At New Gold, we take active measures to protect and support at-risk species and implement reclamation and conservation efforts, often through trusted partners such as local universities and environmental non-governmental organizations. We have implemented the TSM Biodiversity Management Protocol, which requires the establishment of Biodiversity Management Plans across our operations.

Where we have identified at-risk species at our sites, we have put management plans and/or procedures in place to ensure adequate management of these species. A list of at-risk species at our operations and projects is available in the Appendix.

Our two development projects in Canada – Rainy River and Blackwater – are in proximity to high biodiversity value areas. We have taken significant steps to ensure high environmental standards and best practices to conserve or enhance biodiversity where we operate as well as on adjacent lands that are undisturbed by our mining operations.

The Rainy River project covers 18,658 hectares (187 km2) in Northwestern Ontario, in an area that has historically seen logging and agricultural activities as well as ongoing mineral exploration, with abandoned farmlands returning to scrub and successional forest communities. The project’s footprint has been designed to minimize disturbed areas; detailed environmental baseline studies have been carried out; and all proposed site works are pre-screened to ensure that migratory birds, at-risk species and cultural heritage values, as well as other environmental factors such as water quality, are considered and protected.

Three bird species in the area of the Rainy River project are listed as threatened by Canadian authorities; a Species at Risk Management Plan has been developed in compliance with the Endangered Species Act permit granted by the Ontario Ministry of Natural Resources and Forestry, which defines and describes the steps that New Gold takes to ensure that listed species benefit overall.

The Blackwater project covers approximately 105,300 hectares (1,053 km2) in central British Columbia. The exploration area is adjacent to a provincial Ungulate Winter Range (UWR) for the Northern Caribou. New Gold modified the original exploration program to protect the adjacent UWR and established a Northern Caribou Management Plan to minimize disturbance and displacement of Northern Caribou due to mineral exploration and predator and human access.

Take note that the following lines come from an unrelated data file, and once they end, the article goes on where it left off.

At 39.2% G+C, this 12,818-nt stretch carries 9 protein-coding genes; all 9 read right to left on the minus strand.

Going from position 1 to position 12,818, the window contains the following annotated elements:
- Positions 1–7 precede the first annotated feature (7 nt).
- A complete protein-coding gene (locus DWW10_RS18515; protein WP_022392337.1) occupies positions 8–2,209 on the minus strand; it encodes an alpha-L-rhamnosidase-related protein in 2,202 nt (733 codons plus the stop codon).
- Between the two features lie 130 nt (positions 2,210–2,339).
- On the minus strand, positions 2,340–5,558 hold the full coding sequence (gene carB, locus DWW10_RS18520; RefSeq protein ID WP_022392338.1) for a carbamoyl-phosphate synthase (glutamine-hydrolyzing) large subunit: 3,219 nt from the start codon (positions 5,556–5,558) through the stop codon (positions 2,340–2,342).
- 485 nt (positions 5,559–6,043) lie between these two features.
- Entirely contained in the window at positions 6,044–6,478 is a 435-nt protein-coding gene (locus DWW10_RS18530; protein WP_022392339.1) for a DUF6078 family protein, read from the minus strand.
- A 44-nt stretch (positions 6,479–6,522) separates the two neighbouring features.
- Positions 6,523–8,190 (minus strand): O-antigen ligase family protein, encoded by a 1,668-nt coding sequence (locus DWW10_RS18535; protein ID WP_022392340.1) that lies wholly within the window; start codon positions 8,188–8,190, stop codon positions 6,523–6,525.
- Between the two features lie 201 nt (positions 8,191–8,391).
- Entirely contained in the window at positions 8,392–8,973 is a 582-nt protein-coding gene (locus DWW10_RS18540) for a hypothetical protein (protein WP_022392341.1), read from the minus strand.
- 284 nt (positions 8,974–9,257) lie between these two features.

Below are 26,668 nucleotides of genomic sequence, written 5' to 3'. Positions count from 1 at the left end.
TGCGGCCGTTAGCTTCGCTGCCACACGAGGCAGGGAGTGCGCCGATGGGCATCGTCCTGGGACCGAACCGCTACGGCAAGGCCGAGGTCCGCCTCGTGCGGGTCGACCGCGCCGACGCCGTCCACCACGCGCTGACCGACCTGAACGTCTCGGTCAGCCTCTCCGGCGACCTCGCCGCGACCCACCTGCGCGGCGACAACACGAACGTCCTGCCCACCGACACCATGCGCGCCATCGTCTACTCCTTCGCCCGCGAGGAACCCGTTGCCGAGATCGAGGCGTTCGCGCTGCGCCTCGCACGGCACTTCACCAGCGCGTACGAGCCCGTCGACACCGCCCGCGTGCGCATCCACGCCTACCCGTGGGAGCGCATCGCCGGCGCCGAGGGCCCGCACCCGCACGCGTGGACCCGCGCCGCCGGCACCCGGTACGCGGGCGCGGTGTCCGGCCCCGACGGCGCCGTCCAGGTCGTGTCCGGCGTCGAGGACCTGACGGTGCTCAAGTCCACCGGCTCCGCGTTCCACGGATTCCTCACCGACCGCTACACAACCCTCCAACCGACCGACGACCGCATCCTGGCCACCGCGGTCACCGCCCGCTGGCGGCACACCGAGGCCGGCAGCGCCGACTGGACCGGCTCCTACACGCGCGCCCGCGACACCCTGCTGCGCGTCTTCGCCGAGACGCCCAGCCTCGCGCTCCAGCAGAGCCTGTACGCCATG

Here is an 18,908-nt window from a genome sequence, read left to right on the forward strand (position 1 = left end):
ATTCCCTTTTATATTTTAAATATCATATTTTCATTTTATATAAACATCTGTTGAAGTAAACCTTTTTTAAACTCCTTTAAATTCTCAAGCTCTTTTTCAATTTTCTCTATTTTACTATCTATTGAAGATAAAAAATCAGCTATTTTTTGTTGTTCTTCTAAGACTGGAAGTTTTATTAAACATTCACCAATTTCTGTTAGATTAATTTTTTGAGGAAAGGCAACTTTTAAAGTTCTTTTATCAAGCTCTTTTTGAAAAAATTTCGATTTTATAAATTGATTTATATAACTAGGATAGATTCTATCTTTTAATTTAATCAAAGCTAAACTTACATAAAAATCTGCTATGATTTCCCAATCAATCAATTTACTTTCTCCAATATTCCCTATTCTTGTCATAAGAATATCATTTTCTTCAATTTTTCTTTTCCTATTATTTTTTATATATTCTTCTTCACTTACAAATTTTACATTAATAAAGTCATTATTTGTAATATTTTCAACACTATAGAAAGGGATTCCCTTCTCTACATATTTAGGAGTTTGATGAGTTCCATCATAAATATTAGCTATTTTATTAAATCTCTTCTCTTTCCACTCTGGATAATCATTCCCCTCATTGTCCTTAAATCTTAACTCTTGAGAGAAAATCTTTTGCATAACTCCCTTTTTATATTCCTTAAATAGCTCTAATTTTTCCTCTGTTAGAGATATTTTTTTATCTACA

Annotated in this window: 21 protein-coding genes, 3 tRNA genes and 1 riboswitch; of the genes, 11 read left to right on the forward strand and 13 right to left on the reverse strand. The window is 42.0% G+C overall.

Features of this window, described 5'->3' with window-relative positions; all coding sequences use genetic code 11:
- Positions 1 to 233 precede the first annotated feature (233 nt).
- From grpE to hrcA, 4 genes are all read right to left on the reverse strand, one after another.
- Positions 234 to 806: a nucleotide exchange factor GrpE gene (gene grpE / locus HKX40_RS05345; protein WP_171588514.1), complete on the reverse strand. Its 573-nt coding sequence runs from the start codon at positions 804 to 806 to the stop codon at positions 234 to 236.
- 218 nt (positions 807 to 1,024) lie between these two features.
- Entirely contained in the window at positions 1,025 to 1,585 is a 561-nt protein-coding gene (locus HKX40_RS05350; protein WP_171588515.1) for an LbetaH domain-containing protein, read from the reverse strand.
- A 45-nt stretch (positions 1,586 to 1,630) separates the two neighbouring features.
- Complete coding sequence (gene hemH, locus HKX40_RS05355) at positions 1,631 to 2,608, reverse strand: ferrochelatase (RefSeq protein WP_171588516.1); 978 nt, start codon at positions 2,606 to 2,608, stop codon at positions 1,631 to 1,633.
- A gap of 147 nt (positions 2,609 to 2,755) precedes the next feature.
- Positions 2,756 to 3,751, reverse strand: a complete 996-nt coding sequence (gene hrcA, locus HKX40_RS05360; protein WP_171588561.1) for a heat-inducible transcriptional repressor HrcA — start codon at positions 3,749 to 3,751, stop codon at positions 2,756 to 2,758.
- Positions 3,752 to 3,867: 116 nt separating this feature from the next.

The Blackwater project is also near a population of White Bark Pine trees listed on Schedule 1 of the Canadian Species at Risk Act. We have established a White Bark Pine management plan to minimize impacts to this species, which covers approximately 1,000 hectares around Mount Davidson. This plan includes seed collection and propagation trials with a view to replicate the species in future mine reclamation. Seven other federally listed species have been identified as occurring or as potentially occurring in the Blackwater project area. Six are bird species and one is an amphibian species. While the presence of all of these species has not been confirmed, many are associated with water bodies that are protected by stringent environmental management plans.

New Afton completed a project to provide habitat for bats in an unused bunker. A “bat gate” has been installed to allow bats to enter but limit predator or human access to the artificial cave. The entire structure has been covered with overburden to insulate the cave from cold winters. It is planned that the habitat will become the focus of future studies by university students, providing unique education experiences and valuable information on the success of the project.

New Gold also provides donations to the Nature Conservancy of Canada to assist in its work to maintain Canada’s biodiversity in areas where this may be under threat, such as the interior grasslands of British Columbia. New Afton also financially supports Earth Rangers in their promotion of conservation activities in elementary schools around Kamloops.